He sent audition tapes for every new season of Survivor. Some acquaintances scoffed that it sounded like asking to go back to junior high hell, with cameras recording every zit for a worldwide audience in 108 foreign countries and territories.
He admitted a fascination with being marooned with bimbos and buff boys, mean girls and brains, clowns and outcasts on a post-modern Gilligan's Island – all to find out to how much lying, cheating and manipulating they'd do for $1 million.
But there also was something about going in the wild, deprived of everything. The game might be more TV construct than rite of passage, he told people, but it might change his life.
In early 2004, he heard from show producers and was among 800 people interviewed in Dallas and 15 other cities. He was candid with CBS about his criminal history. He was then one of 50 flown to Los Angeles for 10 days of tests and interviews.
He said he knew he was one of several vying for the "gay role," so he pulled out all his drama-queen stops. In one meeting, he dropped his pants and showed the room – including Survivor host Jeff Probst – that he'd written the casting producer's name on his butt with an indelible marker.
"It was a freshness that we don't see very often. He just had an energy around him that was so fun and likeable," he said. "We got lucky."
Without the mohawk, which producers made him lose, Mr. Archa left in October with 19 other castaways, all sworn to secrecy about their destination: the Pacific island of Palau. He returned in late December 10 pounds lighter, tanned and ebullient.
"He said he realized how lucky he was and that he wasn't taking things for granted anymore," Ms. Archa said.
She and others said they soon realized how serious he was. At his urging, relatives began joining him, Ms. Page and other friends for monthly family nights – something they'd never made time for. When the show's 10th season started in February, they gathered each Thursday to watch and share a meal, most decked out in pink "Coby Survivor Palau" T-shirts.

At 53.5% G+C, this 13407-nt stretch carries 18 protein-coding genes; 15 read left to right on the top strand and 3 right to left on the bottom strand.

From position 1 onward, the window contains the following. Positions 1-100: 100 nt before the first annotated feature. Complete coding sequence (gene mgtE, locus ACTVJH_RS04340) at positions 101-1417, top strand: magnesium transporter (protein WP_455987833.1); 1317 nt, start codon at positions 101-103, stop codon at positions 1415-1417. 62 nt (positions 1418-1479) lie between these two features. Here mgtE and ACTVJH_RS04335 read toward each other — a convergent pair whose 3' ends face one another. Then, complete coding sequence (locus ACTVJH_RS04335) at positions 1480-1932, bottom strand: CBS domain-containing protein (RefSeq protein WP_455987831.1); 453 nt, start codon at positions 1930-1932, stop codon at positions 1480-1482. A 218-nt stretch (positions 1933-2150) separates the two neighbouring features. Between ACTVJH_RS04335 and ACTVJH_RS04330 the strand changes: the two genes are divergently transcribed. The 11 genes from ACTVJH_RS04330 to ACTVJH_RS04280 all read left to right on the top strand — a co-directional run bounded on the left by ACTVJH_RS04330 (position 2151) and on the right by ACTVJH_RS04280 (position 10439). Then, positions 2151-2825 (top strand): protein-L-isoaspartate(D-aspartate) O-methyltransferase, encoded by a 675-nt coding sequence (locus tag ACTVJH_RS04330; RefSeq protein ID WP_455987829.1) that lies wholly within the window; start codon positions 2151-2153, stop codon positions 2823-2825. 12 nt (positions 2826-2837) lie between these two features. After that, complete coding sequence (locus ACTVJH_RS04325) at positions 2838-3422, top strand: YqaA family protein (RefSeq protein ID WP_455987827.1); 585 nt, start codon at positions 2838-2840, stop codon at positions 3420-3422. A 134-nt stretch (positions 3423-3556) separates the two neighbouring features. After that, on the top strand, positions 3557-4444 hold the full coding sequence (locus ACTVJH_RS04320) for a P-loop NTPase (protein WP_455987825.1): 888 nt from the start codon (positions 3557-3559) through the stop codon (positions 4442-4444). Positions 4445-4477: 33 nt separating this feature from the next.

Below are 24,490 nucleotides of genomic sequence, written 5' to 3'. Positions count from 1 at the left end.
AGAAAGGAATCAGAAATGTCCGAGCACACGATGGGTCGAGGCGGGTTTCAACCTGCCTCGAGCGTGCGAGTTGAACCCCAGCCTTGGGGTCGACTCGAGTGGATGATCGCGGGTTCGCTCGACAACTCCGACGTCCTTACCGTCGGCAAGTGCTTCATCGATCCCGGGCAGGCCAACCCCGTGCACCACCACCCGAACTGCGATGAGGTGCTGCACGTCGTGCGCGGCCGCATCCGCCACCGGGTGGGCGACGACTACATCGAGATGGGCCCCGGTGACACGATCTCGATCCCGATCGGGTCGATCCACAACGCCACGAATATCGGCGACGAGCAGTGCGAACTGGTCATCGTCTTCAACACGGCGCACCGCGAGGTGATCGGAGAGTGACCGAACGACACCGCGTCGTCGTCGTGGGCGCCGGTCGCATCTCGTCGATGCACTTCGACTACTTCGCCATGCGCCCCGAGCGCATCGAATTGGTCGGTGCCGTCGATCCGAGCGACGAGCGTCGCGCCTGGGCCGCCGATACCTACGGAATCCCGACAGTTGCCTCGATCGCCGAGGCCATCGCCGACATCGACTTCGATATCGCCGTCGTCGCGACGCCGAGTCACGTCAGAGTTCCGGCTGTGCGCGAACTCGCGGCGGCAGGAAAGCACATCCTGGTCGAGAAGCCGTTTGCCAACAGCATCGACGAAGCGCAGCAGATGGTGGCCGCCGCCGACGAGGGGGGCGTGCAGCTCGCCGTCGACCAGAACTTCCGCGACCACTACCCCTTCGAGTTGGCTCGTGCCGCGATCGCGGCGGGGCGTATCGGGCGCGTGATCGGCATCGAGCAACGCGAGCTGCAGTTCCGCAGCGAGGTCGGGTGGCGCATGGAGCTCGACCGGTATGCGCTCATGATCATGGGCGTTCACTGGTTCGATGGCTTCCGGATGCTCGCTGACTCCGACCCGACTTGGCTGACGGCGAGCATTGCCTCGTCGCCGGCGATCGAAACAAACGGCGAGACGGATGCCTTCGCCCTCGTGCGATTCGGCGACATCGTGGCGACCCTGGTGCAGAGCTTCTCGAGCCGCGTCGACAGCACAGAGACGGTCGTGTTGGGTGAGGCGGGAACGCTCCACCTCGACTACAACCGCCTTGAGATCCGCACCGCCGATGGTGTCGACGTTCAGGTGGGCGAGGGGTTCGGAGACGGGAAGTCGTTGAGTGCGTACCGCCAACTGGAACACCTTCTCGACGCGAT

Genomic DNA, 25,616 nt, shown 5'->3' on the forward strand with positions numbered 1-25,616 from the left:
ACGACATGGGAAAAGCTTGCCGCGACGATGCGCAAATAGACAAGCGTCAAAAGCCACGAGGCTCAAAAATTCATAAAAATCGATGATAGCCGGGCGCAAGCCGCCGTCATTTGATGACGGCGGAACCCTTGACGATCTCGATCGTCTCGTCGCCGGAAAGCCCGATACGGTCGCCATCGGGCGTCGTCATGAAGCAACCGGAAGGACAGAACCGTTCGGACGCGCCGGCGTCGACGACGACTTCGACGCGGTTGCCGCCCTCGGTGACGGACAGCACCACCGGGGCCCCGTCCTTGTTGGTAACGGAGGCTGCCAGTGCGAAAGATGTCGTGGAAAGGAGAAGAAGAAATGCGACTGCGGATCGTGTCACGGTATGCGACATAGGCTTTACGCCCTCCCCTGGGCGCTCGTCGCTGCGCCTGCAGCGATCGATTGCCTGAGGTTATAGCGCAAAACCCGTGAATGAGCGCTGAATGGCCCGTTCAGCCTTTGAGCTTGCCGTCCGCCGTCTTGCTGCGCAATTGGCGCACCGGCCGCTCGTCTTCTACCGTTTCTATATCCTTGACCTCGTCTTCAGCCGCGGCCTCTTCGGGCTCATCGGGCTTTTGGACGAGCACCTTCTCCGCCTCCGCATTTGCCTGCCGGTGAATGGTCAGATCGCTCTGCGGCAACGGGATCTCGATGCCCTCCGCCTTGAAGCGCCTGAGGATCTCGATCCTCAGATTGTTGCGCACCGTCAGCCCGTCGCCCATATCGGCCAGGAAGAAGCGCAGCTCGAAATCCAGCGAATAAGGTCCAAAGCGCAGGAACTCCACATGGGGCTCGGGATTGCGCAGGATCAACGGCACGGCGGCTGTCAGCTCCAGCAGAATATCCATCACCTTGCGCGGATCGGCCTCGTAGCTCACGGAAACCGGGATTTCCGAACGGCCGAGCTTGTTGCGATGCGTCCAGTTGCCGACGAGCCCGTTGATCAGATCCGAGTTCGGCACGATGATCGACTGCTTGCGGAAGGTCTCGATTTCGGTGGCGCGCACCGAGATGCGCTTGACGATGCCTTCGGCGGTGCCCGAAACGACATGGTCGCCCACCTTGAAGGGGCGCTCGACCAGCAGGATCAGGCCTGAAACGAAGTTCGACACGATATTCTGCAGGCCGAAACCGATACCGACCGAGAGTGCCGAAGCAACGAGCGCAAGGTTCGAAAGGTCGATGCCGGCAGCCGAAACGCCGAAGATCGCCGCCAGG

His TV tribe, Koror, included a New York City firefighter, a Las Vegas showgirl, two lawyers, a nanny, a consultant, an ad executive and a dolphin trainer. They annihilated the younger Ulong tribe in contests for food, water, shelter and avoiding Tribal Council, each episode's end when someone is voted off the island.
Mr. Archa often paraded in black bikini briefs he dubbed "manties" and dished regularly about alpha males, lazy girls and tribal intrigue.
"Part of his strategy was to play the game the way he was," Mr. Probst said. "You could go to Coby for an interview, and he would give you something every single time. If I asked him something at Tribal Council, I would get something good and probably stir something up."
Mr. Archa was also competitive. In what Mr. Probst called "one of my favorite moments of the season – of any season," the Texas hairdresser thumped a self-described redneck steelworker from Alabama in sumo-style combat. The steelworker later bemoaned getting "whipped by a homosexual."
"That's a tailor-made square-off, and when the gay man kicks the redneck's ass, that's a home run!" Mr. Probst said. "He's fighting, in his own way, for everybody who's picked on."
Mr. Archa's earthy Texas clan alternated between laughter and tears, particularly during the eighth episode, when his role in winning a challenge ensured that he'd be among the castaway jurors who will tonight choose the show's $1 million winner from the two Survivors left after 39 days.
"Coby, you run like a girl!" Chad yelled at the TV as his brother rushed through the crucial challenge.
"But you sure swim pretty," his aunt, Deanna Calvio, added.
On the show, Mr. Archa told his tribe that he'd just realized a life goal. Since childhood, competition had been little more than an invitation for abuse, but on Palau, he'd been cheered and allowed the chance to show that he could hold his own.
"When I was a kid, the jocks would make fun of me. I'd quit. I'd run off crying. That was one of the reasons I came here," he said as the cameras rolled. "I never got to be part of a team, especially a winning team."
He was even more emotional in the show segment offering contestants' private thoughts.
"As a kid, I never played sports. I was always called the girly guy, you know. I was a sissy. People would pick on me, and I would just give up. I ended up quitting school because people made fun of me. I've given up a lot in my life," he said, tears rolling down his cheeks. "But I wasn't going to let anybody make me quit this time, no matter how hard it is."
He wept again while watching, and family and friends hugged him and wiped their own tears.
Then his aunt lightened things. "You made me cry my false eyelash off, Coby!" she declared.
Later, his brother cried again trying to explain what it had meant.
"It's just hard to see his pain," said Chad Archa, 36, an X-ray technician who lives with his wife and stepson near Chandler. "He's tougher than I'll ever be because he's been through more ... than I ever did. He's been in more fights, had more hell, been called more names, had people treat him worse than most of us ever will have to put up with. But still, he's pulled through."